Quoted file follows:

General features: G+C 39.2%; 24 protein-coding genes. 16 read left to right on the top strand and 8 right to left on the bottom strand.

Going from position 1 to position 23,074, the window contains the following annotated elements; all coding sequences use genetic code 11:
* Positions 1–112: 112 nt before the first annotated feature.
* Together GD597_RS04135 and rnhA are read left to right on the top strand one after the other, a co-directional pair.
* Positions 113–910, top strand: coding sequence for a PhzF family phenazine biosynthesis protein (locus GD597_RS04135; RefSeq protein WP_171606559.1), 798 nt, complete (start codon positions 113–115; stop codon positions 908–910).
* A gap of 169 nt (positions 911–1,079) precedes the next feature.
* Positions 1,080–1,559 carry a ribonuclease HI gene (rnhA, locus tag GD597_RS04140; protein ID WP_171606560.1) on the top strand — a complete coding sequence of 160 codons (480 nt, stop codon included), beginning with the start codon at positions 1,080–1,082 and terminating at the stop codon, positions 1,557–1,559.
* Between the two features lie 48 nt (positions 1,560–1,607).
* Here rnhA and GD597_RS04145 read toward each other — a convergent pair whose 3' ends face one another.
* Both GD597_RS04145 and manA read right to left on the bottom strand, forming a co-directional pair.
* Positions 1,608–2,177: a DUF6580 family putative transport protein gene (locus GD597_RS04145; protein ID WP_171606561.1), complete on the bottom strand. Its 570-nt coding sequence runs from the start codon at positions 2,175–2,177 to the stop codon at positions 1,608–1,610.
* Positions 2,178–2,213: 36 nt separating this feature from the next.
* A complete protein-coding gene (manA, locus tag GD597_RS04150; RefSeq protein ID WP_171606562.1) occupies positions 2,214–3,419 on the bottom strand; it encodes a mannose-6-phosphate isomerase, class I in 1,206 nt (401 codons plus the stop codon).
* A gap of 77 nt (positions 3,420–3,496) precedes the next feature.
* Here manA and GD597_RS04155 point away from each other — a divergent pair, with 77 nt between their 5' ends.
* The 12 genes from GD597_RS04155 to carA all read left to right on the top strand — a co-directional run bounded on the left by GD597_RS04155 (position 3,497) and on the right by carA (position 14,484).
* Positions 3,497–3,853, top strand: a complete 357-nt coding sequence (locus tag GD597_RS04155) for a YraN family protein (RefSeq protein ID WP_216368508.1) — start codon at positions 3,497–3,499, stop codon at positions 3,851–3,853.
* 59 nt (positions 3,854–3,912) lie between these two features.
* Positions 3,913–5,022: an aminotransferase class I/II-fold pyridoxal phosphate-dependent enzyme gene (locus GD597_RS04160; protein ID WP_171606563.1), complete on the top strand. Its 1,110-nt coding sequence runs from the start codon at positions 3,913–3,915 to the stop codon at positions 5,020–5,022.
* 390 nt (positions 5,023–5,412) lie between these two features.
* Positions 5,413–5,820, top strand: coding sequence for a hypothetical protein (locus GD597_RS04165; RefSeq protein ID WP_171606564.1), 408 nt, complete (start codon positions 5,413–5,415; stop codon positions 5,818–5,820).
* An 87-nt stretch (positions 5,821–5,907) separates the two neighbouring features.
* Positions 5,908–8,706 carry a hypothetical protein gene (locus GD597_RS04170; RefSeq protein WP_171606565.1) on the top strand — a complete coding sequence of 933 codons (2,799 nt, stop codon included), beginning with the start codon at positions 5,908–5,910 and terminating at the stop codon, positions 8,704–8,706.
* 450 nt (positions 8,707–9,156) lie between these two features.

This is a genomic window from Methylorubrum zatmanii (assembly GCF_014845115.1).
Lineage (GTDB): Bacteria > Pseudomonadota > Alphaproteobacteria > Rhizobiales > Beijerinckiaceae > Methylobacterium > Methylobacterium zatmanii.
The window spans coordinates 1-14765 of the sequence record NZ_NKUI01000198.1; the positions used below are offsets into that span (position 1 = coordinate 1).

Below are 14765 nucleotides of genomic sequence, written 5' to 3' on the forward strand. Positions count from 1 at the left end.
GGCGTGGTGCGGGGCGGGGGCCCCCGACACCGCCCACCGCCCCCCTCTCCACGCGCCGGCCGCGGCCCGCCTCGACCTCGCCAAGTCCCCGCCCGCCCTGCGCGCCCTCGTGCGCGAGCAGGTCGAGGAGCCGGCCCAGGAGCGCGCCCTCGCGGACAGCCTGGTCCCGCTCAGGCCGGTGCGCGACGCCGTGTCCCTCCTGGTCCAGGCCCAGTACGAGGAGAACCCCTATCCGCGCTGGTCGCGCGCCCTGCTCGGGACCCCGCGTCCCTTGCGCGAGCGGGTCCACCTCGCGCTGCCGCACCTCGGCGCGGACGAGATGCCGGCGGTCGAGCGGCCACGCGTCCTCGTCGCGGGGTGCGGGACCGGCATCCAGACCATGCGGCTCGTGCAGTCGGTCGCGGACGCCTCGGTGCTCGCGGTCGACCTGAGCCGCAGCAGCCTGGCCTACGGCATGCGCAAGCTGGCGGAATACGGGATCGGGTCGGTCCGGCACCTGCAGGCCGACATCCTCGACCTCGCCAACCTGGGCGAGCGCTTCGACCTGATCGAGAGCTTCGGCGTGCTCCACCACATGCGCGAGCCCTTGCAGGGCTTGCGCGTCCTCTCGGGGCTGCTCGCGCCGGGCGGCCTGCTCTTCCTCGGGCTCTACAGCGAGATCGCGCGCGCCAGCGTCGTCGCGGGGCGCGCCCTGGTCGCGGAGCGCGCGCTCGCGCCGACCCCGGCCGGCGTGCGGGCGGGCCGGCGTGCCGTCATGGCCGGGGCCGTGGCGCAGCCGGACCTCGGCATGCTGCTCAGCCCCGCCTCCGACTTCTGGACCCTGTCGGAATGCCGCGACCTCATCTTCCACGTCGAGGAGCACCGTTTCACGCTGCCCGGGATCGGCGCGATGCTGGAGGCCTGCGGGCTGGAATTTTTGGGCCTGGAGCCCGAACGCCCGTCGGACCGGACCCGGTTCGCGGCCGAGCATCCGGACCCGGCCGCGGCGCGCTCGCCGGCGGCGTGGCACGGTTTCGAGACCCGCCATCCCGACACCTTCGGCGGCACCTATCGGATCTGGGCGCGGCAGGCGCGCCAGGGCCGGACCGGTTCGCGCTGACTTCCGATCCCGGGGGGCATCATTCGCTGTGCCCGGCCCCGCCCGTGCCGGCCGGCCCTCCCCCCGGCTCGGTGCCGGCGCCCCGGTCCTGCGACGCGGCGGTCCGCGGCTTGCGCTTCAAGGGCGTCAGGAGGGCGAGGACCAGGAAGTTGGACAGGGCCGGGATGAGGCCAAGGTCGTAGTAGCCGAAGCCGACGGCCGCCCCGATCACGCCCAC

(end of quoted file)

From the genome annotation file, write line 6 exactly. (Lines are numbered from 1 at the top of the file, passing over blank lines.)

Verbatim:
* A gap of 169 nt (positions 911–1,079) precedes the next feature.